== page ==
Brent Smith and Barry Kerch of Shinedown Video Interview
In this video interview with Brent and Barry of Shinedown, they talk about their upcoming video for Enemies, lessons they've learned, and what the future holds for the band.
Prior to taking the stage at Montreal's Club Soda, Brent Smith and Barry Kerch, two of the founding members of Shinedown, took the time to chat with us. Out on tour in support of their recent release, Amaryllis, we spoke about their writing process, their upcoming video for their single, Enemies, and what the future holds for the band.
The full interview can be found below along with some of the highlights from our chat. Also, don't forget to check out our review and photos from the show.
About a week ago, you filmed the music video for Enemies. what can you tell Us about it?
Barry - It was fun. It's going to be a great video, I don't want to give anything away.
Brent - It's a concept that has been used before, but not the way that we presented it. Actually, it's more of a concept that has been toyed around with videos; what we did is we kind of took it to the edge. So that's the best way of putting it.
Barry - It's actually getting released in the UK first; I don't even know when it's going to make it to this side of the pond. It was probably the most fun that we've had making a video - at least for me, personally. I had a blast making the video because it's not a performance video, it's not us behind our instruments.
Brent - No instruments involved, it's just us four.
Barry - It's just us four, and it's the first time we had to "act" in a way.
Brent - That's the thing, we weren't acting.
Barry - It's our true nature in that video - it's pretty intense.
Brent - Yeah, and it's also extremely funny at the best possible time. It has a satire to it that is quite comical. It's a good balance.
What advice would you pass on to younger bands that you received when you were just starting out?
Barry - I think one of the major things is humility and staying humble in the art, and trying to be a good person at all times because people rise, baseball bats come out on the way down, treat everyone with respect, even the local opening band. When we first started, one of our major tours, the two major tours that we started with were Powerman 5000 and 3 Doors Down, and that was 3 Doors Down in their heyday. We were green at touring and made every single stupid mistake an opening band could make, like going to catering and eating all the food before the headlining band gets there - every mistake. And instead of getting mad at us and kicking us off the tour, you know, they might get a little perturbed, but they taught us a lesson and said, "Hey, you can't act like that, you gotta do this." And so we try to pass that along to the other opening bands and say, "Hey man, don't do that, or great job" and give them the opportunity to put on the best show that they can possible put on because we want everybody to succeed, you know, from the opening band to the headlining band; we want the kids to have a great show. That's the most important thing.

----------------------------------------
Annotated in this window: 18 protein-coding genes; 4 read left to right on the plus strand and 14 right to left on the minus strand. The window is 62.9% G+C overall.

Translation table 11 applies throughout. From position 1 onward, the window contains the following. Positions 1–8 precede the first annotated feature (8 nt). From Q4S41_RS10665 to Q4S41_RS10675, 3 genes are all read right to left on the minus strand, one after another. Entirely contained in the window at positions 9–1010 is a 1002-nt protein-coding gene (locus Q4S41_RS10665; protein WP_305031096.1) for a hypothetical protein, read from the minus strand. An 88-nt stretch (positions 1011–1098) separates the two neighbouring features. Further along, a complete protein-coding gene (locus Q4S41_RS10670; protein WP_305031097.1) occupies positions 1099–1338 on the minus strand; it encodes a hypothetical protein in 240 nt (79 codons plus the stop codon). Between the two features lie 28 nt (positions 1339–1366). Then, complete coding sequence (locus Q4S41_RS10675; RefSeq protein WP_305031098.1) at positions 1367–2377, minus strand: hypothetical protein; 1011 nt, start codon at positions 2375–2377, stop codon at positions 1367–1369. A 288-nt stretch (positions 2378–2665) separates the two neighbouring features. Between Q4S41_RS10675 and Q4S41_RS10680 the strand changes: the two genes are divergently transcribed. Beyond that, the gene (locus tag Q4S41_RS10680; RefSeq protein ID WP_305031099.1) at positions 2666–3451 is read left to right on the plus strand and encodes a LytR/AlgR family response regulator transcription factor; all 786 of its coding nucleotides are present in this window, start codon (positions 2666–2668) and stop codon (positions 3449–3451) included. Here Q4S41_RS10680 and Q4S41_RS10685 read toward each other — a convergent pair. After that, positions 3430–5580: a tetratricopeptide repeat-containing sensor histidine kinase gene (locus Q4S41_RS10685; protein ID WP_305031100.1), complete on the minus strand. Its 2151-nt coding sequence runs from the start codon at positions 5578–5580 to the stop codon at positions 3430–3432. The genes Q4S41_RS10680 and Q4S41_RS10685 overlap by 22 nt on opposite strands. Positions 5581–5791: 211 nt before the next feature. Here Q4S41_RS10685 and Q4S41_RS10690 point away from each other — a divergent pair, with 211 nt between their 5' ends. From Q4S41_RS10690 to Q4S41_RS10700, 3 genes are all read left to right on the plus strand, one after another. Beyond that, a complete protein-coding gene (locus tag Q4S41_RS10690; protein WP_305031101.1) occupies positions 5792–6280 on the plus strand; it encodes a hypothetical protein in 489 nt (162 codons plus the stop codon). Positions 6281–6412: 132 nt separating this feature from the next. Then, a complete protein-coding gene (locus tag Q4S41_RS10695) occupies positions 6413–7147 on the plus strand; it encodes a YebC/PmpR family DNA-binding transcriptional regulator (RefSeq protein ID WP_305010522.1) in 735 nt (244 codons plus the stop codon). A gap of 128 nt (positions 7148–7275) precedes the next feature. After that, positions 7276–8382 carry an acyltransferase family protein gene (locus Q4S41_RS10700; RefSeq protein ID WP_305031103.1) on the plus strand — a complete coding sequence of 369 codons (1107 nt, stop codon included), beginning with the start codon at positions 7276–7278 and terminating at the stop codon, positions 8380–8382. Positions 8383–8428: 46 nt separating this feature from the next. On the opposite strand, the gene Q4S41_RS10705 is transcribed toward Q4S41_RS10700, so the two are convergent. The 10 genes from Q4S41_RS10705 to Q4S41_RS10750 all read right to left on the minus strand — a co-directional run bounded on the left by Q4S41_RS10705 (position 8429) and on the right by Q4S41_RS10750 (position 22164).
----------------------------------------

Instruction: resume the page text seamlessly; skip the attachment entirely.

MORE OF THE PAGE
Brent - The other thing too is that you have to understand, not everybody is going to have a great day, but like he said it really really great, he made a very good comment - great comment, your humility is very important. You don't want to be desensitized to peoples feelings. You wanna always try to get up on the right side of the bed, but one thing for the band that's just starting out: what we tried to do, is we always tried to watch all the bands. Like I made it a point to myself, I always, going back 10 years ago, I always watched the headliner like every night, or the main support if I was the opener. I continued to watch every night and see what does the headliner do when they're there. We've had the privilege of actually opening for a lot of fantastic artists over the years and being main support for those artists and becoming the headliner ourselves. Always remember something though, you can always become the opening act again, or, even a worse case scenario, you could not be booked for the shows. Always keep that in mind. Be respectful of everybody. If you're having a rough day, remove yourself from the situation and don't say anything because at the end of the day, my mother always taught me, if you don't have anything nice to say, don't say anything at all. In certain situations, that kind of advice can go a long way.
Barry - And nothing good happens after midnight.
Brent - And nothing good happens after midnight. And we're not being facetious, it's true. Nothing good happens after midnight. Go to bed!
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